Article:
Go To Line
To move around within library records Library View has a Go To Line command on the Edit menu that is also available via CTRL+G. This command is not used a lot since you don’t usually know line numbers (unless you get something like an error message that contains a line number). It can be useful if someone points you to a certain line.
Sometimes when you’re looking at a library record, you want to know where that record is used. You could use Library View’s Find in Folders but sometimes you want to look at a list rather than stepping through the matches. Another option is to use the WorkSpace Find in Library, but that means switching to the WorkSpace and typing in the name of the record. The Show Locations (on the Library View Tool menu or tool bar) function provides a quick way to see where the current record is used. It will display a list of all the locations and allow you to go to them. (Tip: Double-click a line to go to it.) The list is divided into two parts by a blank line. The first part shows all definitions of the name you’re currently on. Normally there will only be a single definition, but it is possible to overload names in different libraries1, in which case there would be several entries. The second part shows all the records that refer to the current name.
Similar to the variations used by Go To Definition, Show Locations strips off standard prefixes (Field_, Rule_, Trigger_) and suffixes (Control, Format) before searching. Occasionally, this may result in some extra undesired matches but this is usually not a big problem.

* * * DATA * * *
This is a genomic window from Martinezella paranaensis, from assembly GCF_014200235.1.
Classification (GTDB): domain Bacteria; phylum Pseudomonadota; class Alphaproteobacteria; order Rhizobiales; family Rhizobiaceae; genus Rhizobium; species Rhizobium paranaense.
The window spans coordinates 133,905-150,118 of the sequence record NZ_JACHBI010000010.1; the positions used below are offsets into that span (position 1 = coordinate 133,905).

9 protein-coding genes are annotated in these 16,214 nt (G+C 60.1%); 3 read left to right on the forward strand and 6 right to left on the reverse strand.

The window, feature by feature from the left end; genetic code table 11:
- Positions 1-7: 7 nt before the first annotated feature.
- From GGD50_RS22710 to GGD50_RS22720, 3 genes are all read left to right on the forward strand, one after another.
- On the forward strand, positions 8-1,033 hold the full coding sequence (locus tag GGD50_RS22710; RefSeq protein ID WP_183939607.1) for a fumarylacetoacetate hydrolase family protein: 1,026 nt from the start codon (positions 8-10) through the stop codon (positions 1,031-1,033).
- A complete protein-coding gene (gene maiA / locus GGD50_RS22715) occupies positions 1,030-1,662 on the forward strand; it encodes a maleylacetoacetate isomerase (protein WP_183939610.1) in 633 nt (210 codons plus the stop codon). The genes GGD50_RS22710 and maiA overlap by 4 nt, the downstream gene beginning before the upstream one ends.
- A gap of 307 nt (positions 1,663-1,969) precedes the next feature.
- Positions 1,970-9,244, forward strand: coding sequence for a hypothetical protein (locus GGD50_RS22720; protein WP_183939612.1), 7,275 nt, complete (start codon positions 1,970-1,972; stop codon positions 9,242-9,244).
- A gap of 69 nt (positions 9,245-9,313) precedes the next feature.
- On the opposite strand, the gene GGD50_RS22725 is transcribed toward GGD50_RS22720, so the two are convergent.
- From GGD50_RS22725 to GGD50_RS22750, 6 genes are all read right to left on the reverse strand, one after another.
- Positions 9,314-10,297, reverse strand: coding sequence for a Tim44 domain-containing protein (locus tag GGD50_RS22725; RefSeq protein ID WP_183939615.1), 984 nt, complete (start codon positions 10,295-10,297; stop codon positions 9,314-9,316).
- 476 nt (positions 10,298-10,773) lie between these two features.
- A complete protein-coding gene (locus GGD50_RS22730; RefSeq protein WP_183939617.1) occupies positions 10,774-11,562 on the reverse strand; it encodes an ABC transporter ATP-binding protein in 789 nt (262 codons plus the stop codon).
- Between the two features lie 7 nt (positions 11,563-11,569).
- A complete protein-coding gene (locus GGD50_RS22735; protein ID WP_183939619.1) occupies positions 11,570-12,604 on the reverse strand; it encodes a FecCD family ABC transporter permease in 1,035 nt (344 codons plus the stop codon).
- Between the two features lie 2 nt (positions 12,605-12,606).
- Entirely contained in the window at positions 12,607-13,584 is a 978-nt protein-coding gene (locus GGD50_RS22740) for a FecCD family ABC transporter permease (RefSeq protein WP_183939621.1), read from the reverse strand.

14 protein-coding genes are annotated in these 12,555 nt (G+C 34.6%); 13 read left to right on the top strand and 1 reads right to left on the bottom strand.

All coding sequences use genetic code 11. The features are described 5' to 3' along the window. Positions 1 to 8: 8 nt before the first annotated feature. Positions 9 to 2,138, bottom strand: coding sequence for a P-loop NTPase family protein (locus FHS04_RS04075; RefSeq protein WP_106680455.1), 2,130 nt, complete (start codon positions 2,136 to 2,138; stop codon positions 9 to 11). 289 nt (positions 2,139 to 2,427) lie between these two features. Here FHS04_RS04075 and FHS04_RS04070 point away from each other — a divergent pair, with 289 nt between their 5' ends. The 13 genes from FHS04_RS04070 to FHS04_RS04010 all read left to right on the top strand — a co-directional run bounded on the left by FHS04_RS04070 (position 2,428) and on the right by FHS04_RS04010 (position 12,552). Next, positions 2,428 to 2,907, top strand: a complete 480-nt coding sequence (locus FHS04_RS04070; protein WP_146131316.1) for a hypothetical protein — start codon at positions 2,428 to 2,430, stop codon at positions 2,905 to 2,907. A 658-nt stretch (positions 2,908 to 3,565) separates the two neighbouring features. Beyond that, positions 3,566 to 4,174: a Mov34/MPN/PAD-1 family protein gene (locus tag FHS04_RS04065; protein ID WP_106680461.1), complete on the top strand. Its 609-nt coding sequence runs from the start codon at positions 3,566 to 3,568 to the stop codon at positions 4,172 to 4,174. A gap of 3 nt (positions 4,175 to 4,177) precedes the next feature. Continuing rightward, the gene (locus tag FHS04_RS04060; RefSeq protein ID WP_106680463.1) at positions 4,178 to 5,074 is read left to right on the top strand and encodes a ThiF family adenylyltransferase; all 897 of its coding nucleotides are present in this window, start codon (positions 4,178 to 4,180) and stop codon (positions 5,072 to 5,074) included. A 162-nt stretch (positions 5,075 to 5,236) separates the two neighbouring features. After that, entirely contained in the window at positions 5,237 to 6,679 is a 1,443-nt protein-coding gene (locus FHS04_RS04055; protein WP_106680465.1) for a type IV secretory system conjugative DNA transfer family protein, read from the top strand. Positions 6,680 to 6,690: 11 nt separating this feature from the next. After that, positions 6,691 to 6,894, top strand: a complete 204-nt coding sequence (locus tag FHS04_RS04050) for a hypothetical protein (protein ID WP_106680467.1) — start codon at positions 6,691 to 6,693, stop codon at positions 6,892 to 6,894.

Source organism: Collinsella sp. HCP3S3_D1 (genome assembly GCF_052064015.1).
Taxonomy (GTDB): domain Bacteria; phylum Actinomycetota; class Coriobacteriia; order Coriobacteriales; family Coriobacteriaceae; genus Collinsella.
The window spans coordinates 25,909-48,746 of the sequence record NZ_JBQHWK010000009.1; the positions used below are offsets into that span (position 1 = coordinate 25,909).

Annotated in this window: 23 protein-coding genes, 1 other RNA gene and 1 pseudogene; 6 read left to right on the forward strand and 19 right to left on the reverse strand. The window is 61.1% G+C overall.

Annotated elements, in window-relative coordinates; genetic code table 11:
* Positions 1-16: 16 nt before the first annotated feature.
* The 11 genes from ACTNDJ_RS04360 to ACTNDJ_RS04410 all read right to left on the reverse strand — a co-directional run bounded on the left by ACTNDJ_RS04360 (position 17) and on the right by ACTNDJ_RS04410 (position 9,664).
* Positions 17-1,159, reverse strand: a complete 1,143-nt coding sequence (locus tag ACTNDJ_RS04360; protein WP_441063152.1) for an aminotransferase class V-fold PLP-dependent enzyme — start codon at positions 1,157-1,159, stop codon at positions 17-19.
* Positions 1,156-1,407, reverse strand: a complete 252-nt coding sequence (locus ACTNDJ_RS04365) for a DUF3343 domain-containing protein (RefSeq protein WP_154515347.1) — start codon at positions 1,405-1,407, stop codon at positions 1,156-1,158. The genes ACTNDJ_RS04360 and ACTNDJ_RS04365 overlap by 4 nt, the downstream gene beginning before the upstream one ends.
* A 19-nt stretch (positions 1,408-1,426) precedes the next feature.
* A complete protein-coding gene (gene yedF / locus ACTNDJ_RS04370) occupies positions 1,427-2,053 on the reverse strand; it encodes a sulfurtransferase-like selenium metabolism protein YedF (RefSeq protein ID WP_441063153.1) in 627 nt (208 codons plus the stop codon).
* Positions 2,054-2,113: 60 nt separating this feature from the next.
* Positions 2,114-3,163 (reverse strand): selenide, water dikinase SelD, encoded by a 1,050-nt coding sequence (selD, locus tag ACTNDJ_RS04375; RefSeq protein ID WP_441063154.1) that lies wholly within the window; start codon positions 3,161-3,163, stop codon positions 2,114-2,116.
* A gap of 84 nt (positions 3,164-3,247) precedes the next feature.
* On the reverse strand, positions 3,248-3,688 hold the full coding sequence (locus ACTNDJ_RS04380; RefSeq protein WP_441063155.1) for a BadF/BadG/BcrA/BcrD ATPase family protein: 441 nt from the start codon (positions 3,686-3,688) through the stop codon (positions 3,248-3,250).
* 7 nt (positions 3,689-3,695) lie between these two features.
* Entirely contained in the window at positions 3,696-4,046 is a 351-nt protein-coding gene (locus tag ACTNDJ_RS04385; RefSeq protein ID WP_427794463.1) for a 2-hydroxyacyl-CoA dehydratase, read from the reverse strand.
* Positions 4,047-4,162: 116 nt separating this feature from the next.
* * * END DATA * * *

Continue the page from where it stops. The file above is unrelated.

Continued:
The Debug window also provides a Go To Definition button. This button will take you to the location selected in the call stack.
Note: You can also use Go To Definition from the right-click context menu of the upper source code pane.
From the Test Runner (Gui) you can easily jump to the definitions of the tests using the Goto Selected button, or Go To Definition on the right-click context menu of the list.
Version Control allows Go To Definition from several places. You can right-click on an item in the local changes list and choose Go To Definition from the context menu. Or you can use the Go To Definition button when viewing the differences between two versions. This will take you to the line of the currently selected difference.
When Suneido.User is “default” (which it is by default), program pages in BookControl will have a Go To Definition button which will take you to the definition of the page you’re on.
Note: This only works if what is in the book is simple (e.g. “Name” or “Name()”). If you put more complicated code in the book, Go To Definition may not be able to figure out where to go.
When you are running code from the WorkSpace, Go To Definition is a quick way to get to the where things are defined, either in your own code, or in the standard library (stdlib).
You may even want to leave a list of names on your WorkSpace to serve as quick links to library records.
Don’t forget you can use Go To Definition from QueryView (e.g. on field or table names), BookEdit, or SchemaView.